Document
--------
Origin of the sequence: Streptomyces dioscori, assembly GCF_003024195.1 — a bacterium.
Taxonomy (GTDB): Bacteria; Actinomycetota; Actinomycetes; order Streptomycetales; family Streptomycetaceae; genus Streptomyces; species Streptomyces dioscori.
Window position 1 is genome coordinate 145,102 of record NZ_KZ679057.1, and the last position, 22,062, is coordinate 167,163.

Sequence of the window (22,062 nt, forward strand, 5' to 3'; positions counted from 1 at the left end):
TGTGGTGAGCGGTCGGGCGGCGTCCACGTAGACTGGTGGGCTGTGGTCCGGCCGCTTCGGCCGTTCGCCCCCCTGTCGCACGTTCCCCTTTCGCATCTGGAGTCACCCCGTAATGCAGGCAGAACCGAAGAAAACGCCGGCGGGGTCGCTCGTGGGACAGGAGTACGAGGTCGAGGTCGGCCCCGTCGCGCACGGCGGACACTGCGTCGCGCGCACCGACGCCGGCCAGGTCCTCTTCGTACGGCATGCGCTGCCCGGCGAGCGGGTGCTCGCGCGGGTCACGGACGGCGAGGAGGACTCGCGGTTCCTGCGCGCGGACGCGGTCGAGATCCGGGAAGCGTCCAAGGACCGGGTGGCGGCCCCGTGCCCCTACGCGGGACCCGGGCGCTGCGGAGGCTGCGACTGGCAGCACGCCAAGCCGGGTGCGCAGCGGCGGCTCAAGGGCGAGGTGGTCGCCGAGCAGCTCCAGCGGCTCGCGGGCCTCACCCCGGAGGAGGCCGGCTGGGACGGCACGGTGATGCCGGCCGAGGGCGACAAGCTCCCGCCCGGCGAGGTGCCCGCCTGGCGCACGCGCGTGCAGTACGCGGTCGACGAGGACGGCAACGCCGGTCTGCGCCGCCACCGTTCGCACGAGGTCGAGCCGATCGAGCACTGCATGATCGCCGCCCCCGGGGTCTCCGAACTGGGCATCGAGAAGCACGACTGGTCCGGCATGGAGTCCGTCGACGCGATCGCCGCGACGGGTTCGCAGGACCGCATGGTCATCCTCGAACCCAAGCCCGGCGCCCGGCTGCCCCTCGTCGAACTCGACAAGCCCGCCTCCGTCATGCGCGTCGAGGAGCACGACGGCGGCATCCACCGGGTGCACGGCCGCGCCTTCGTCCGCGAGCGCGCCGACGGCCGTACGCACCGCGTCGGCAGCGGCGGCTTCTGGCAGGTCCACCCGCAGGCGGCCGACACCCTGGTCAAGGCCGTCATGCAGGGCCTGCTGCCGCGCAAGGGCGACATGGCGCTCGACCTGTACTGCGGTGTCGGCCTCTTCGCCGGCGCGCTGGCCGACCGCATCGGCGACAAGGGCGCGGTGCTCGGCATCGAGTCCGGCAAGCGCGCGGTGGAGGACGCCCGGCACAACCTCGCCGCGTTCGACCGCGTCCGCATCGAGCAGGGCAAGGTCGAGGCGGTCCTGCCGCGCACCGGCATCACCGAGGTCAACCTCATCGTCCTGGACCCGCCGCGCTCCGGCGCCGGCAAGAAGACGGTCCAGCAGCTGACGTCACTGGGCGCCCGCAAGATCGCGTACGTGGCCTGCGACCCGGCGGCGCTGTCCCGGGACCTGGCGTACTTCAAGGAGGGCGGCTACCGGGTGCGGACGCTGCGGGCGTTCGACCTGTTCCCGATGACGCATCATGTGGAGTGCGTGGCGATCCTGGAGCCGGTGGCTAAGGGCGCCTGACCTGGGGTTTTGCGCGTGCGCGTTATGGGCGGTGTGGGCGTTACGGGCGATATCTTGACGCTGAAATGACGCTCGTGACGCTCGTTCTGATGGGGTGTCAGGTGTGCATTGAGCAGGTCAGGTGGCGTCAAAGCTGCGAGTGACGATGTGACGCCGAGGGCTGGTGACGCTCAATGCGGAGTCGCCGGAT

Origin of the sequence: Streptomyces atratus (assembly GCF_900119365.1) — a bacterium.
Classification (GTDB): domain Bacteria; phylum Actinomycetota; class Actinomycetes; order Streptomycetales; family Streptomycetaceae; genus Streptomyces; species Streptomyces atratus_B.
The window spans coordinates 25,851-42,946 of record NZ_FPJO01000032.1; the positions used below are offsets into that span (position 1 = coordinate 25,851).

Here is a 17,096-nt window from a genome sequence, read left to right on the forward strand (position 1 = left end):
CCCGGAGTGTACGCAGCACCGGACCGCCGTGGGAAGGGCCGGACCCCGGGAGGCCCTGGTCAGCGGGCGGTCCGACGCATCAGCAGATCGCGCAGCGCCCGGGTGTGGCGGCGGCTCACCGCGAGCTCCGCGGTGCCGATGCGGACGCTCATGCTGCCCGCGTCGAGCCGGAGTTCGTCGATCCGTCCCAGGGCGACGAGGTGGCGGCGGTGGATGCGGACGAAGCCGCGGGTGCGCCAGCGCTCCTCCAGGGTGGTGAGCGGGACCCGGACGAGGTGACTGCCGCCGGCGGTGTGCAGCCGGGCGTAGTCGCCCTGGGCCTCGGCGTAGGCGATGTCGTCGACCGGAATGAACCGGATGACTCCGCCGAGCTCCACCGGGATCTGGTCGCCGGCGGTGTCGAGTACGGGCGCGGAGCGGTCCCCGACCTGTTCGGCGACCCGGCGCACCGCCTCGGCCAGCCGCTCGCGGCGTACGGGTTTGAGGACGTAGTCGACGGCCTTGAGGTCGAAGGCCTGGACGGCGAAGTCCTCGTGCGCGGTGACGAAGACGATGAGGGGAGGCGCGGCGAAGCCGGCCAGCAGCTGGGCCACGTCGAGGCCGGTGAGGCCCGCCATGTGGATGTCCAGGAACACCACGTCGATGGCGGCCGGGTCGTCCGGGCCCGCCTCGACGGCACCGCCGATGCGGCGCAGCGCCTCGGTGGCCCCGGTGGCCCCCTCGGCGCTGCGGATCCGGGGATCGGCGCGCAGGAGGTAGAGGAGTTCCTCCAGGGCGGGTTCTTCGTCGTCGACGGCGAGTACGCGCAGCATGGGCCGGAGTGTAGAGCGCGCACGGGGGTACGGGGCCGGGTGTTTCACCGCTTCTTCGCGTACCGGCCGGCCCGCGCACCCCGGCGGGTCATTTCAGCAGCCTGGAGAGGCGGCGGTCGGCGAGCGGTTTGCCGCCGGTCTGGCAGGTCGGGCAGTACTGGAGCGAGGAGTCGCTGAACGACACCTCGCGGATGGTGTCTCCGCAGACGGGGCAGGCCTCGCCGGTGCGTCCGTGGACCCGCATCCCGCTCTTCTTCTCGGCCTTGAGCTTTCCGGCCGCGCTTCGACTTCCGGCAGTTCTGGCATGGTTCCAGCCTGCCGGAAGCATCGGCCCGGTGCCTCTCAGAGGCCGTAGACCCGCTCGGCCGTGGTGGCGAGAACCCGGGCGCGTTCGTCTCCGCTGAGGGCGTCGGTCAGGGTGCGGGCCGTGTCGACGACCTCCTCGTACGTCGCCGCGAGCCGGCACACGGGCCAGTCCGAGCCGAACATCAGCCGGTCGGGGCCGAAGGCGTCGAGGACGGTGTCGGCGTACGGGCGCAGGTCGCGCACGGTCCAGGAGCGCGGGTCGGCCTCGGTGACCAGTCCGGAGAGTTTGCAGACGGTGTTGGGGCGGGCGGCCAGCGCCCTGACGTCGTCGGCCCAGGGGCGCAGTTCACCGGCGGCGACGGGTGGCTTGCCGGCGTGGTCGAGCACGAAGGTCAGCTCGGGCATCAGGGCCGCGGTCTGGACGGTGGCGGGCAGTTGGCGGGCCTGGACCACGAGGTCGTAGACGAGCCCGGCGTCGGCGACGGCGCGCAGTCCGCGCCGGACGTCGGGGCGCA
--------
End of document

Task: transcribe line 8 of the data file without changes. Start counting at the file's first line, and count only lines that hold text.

The window spans coordinates 25,851-42,946 of record NZ_FPJO01000032.1; the positions used below are offsets into that span (position 1 = coordinate 25,851).